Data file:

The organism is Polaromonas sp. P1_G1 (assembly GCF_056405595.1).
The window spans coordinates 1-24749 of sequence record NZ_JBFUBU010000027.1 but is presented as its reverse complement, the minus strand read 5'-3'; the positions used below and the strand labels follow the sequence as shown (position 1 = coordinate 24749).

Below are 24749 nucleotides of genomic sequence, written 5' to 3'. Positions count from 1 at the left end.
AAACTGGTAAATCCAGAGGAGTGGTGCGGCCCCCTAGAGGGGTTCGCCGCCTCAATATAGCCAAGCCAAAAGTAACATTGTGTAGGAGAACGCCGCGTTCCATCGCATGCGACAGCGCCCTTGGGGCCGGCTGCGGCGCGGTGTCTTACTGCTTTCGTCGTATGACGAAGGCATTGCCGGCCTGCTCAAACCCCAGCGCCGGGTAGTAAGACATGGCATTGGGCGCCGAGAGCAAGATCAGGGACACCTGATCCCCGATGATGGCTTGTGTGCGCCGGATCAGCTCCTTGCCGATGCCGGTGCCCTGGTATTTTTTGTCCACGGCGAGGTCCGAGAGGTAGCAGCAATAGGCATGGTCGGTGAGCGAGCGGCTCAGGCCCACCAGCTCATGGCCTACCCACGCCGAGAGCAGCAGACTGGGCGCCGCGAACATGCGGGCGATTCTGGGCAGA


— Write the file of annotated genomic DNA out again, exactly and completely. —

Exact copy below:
The organism is Polaromonas sp. P1_G1 (assembly GCF_056405595.1).
The window spans coordinates 1-24749 of sequence record NZ_JBFUBU010000027.1 but is presented as its reverse complement, the minus strand read 5'-3'; the positions used below and the strand labels follow the sequence as shown (position 1 = coordinate 24749).

Below are 24749 nucleotides of genomic sequence, written 5' to 3'. Positions count from 1 at the left end.
AAACTGGTAAATCCAGAGGAGTGGTGCGGCCCCCTAGAGGGGTTCGCCGCCTCAATATAGCCAAGCCAAAAGTAACATTGTGTAGGAGAACGCCGCGTTCCATCGCATGCGACAGCGCCCTTGGGGCCGGCTGCGGCGCGGTGTCTTACTGCTTTCGTCGTATGACGAAGGCATTGCCGGCCTGCTCAAACCCCAGCGCCGGGTAGTAAGACATGGCATTGGGCGCCGAGAGCAAGATCAGGGACACCTGATCCCCGATGATGGCTTGTGTGCGCCGGATCAGCTCCTTGCCGATGCCGGTGCCCTGGTATTTTTTGTCCACGGCGAGGTCCGAGAGGTAGCAGCAATAGGCATGGTCGGTGAGCGAGCGGCTCAGGCCCACCAGCTCATGGCCTACCCACGCCGAGAGCAGCAGACTGGGCGCCGCGAACATGCGGGCGATTCTGGGCAGA